Please use this identifier to cite or link to this item:http://hdl.handle.net/20.500.12105/7193
The Complexity of Antibody Responses Elicited against the Respiratory Syncytial Virus Glycoproteins in Hospitalized Children Younger than 2 Years
Front Microbiol. 2017 Nov 22;8:2301.
The influence of age and maternal antibodies on the antibody responses to human respiratory syncytial virus (hRSV) glycoproteins in very young children has been a matter of controversy. Both, immaturity of the immune system at very early age and suppression of the host immune response by high level of maternal antibodies have been claimed to limit the host antibody response to virus infection and to jeopardize the use of hRSV vaccines under development in that age group. Hence, the antibody responses to the two major hRSV glycoproteins (F and G) were evaluated in children younger than 2 years, hospitalized with laboratory confirmed hRSV bronchiolitis. A strong negative correlation was found between the titre of circulating ELISA antibodies directed against either prefusion or postfusion F in the acute phase, but not age, and their fold change at convalescence. These changes correlated also with the level of circulating neutralizing antibodies in sera. As reported in adults, most neutralizing antibodies in a subset of tested sera could not be depleted with postfusion F, suggesting that they were mostly directed against prefusion-specific epitopes. In contrast, a weak negative association was found for group-specific anti-G antibodies in the acute phase and their fold change at convalescence only after correcting for the antigenic group of the infecting virus. In addition, large discrepancies were observed in some individuals between the antibody responses specific for F and G glycoproteins. These results illustrate the complexity of the anti-hRSV antibody responses in children experiencing a primary severe infection and the influence of preexisting maternal antibodies on the host response, factors that should influence hRSV serological studies as well as vaccine development.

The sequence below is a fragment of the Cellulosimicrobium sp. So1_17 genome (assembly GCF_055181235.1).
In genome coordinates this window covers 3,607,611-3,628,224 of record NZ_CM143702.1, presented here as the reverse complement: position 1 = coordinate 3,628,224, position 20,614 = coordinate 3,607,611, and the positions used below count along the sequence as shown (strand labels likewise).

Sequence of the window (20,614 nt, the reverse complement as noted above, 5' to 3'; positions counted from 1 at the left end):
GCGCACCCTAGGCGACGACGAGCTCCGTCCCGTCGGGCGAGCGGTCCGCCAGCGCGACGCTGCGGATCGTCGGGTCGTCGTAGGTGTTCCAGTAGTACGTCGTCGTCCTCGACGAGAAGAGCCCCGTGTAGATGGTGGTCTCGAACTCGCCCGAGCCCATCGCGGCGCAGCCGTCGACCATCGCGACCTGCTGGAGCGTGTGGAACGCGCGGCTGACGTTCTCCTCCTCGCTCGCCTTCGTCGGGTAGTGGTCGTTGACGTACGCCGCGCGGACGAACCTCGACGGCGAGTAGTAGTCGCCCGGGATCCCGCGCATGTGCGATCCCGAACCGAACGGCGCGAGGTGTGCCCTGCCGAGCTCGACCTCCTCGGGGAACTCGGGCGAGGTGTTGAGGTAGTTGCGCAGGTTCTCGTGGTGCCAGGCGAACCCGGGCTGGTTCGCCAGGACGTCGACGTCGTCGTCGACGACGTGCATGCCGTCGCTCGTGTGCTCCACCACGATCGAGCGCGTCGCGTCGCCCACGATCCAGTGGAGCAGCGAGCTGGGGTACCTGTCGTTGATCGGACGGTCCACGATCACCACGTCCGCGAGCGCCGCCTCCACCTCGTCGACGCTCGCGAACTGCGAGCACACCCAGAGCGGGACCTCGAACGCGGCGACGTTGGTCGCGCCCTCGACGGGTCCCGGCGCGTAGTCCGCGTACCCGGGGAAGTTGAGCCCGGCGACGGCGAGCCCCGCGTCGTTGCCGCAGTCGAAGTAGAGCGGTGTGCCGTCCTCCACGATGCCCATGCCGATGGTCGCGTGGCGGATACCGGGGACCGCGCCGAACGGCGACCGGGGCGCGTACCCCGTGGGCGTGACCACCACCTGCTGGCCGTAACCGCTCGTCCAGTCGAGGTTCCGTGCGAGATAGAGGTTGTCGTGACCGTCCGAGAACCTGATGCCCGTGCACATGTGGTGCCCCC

Antibody specificity | Bronchiolitis | Glycoproteins | Immune responses | Respiratory syncytial virus infections | Viral
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